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Actors Juno Rinaldi and Shaun Smyth play Dove and Casey in Rinaldi’s short film Such A Small Thing.

Robyn Cymbaly

The new short film Such A Small Thing is an understated mediation on intimate partner violence, trauma and redress. Written by actor and playwright Juno Rinaldi and directed by Shelly Hong, the film offers a close-range look at the ways early, abusive relationships can imprint on the brain and hum through victims’ lives. Rinaldi, of Workin’ Moms, plays Dove, a woman who confronts her ex, Casey, about their toxic teenage relationship. Rinaldi spoke with The Globe and Mail about her film and the cultural inertia around intimate partner violence.

What compelled you to write this film?

The motivation came out of the Jian Ghomeshi sexual assault trial, which I followed in detail, like lots of Canadians did. The women were testifying and getting raked over the coals about why they had contact with him afterward. I remember thinking, I understand completely why they did what they did.

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That case changed things for me. Then the #MeToo movement happened. As a filmmaker, stories and questions circle around in your head. What happens when you confront someone who hurt you years ago? Have they changed? Have you changed? Did it happen the way you thought? The film is about how we process things over time, what we hold on to and how the story morphs, or doesn’t.

This film depicts an early, teenage relationship: heady, but with blaring warning signs. Why did you want to portray both parts?

I wanted to show this first feeling of big, adult emotion. Your heart cracks open and you feel something different, this exciting, all-encompassing feeling. But it’s all happening in a tender, developing brain.

Robyn Cymbaly

Casey wants to be where Dove is, all the time. It’s oppressive. He relies on her for his self-worth. She feels responsible for him. Teenage relationships can be so fleeting. There shouldn’t be pressure to maintain something that doesn’t feel right.

Stalking is implied, and violence. When Dove revisits all this with her ex decades later, what is she hoping for?

Dove wants to open up an adult conversation, to get answers and possibly, an understanding of each other: what brought him to that point? In [the 2017 documentary] A Better Man, filmmaker Attiya Khan asks her abusive ex-boyfriend, “How would you have preferred the relationship to be?” That sums up the core of it. Casey wants one thing, Dove wants another. As teens, they didn’t have the tools to figure out how to do this.

We’ve seen victims seeking redress through restorative justice, instead of the more adversarial court system. The process can involve victims and abusers meeting to talk, often along with a mediator. But what happens when an abuser isn’t accountable?

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Done well, restorative justice can be a place for both parties to be heard. But these conversations can also trigger a shame response in some abusers: “I hurt someone. I did something bad.” They can go into this self-protection mode. Casey turns it on Dove: “You called me here – you must want something.” He relinquishes responsibility. She’s left trying to muster answers for a situation she can’t understand. They’re ships passing in the night. It leaves with her with a feeling of emptiness. When you have to ask for an apology, it never feels satisfying.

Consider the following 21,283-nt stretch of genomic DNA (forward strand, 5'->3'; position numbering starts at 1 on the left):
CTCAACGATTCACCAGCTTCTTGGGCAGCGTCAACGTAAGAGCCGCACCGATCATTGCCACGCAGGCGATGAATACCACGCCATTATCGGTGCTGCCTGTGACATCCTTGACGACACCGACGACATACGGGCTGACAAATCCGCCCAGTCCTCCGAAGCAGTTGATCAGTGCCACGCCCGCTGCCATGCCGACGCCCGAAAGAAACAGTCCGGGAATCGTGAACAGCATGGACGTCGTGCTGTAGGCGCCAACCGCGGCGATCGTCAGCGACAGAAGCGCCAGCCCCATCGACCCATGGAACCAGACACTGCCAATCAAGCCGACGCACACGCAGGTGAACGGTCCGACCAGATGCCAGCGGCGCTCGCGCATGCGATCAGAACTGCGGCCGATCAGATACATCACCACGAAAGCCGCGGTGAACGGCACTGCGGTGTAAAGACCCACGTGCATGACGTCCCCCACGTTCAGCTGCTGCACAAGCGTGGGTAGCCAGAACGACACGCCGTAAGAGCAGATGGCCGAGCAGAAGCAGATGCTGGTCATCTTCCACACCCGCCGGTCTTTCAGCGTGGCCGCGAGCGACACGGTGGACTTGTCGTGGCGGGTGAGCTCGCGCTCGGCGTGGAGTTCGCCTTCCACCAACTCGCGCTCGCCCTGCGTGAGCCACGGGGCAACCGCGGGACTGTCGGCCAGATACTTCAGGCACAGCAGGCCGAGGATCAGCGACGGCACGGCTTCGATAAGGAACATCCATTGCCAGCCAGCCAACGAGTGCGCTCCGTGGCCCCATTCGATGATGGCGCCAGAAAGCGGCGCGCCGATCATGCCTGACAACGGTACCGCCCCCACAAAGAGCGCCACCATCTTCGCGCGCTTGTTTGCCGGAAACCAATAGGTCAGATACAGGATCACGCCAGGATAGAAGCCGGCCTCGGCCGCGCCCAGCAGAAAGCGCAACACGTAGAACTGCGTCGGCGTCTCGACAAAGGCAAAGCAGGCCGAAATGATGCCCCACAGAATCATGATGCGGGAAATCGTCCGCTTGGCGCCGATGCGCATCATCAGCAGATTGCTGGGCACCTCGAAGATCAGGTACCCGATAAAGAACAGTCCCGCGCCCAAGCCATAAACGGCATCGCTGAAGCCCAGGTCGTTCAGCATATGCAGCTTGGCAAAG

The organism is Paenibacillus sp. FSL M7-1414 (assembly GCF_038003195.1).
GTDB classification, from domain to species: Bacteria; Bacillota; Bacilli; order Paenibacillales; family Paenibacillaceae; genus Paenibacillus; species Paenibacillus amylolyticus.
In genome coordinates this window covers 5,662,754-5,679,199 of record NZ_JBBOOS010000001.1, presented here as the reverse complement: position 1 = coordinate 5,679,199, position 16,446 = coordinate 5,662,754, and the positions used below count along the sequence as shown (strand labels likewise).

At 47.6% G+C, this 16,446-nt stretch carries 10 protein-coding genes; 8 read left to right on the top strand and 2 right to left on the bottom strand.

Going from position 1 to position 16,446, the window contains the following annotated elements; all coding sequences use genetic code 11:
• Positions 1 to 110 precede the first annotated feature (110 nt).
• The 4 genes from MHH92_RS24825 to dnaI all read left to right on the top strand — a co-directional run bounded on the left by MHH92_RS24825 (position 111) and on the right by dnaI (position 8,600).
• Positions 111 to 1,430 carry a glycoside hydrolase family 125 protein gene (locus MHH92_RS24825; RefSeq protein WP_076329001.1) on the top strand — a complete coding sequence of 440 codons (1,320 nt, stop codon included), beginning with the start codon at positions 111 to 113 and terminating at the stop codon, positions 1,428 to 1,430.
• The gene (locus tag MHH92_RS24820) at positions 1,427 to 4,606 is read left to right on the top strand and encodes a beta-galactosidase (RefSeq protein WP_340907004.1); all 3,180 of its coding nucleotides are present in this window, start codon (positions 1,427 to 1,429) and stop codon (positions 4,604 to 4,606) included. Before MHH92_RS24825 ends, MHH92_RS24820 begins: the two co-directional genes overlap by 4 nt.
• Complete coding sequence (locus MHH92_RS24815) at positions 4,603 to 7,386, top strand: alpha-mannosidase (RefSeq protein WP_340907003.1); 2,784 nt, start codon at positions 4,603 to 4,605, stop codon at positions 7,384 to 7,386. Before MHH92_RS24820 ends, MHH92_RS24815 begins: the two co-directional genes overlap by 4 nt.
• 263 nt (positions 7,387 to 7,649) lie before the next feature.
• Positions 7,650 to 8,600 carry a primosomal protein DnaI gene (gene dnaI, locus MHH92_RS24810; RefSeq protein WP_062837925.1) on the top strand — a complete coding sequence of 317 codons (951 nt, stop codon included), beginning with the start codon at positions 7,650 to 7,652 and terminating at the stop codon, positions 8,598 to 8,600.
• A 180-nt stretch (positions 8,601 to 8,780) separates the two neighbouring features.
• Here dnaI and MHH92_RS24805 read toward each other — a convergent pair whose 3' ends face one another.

Does the title, Such a Small Thing, refer to the minimization of abuse when it occurs within the private confines of a relationship?

These quieter assaults are complex. Dove wonders, what if this didn’t even happen? Was she being the quintessential, overly sensitive teen girl? Intimate partner violence and emotional abuse can be hard for the people involved to understand, and hard for people outside to decipher.

After she reports Casey to police, Dove is ostracized by the community that raised her. “Cry baby” gets spray-painted on her house. That scene brought to mind the 2013 case of Rehtaeh Parsons, the Dartmouth, N.S., teenager who was sexually assaulted and harassed until she killed herself. Why do communities turn on victims?

It’s fear. I placed this story in a small town. There’s deep pride in the town and the people who live there. There’s a sense of, “That would never happen here. I’ve seen that guy grow up: I know who he is.”

With the Rehtaeh Parsons case, there was a mob mentality. It just goes like wildfire. I’m trying to educate my kids that if you’re standing on the sidelines, you’re a part of it.

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As a mother, how do you approach these conversations?

I have two boys, 14 and 10. My husband and I are trying to be transparent but it’s a balance of talking to them and pulling back. It’s an ongoing conversation that will evolve. I want to instill in them that sex is not about proving, gaining or obtaining something. It’s about being open, reading cues and asking questions: “Are you okay with this? Does this feel good to you?”

Who is your intended audience?

Ideally it would be shown in schools as part of teens’ sexual health programs. This film isn’t about bad or good: it’s about the grey complicatedness. It’s a vehicle to talk about something that’s ubiquitous.

This interview has been edited and condensed.

Such A Small Thing airs Thursday, December 3, 11:30pm ET on CBC and 10:30pm ET on CBC Gem.

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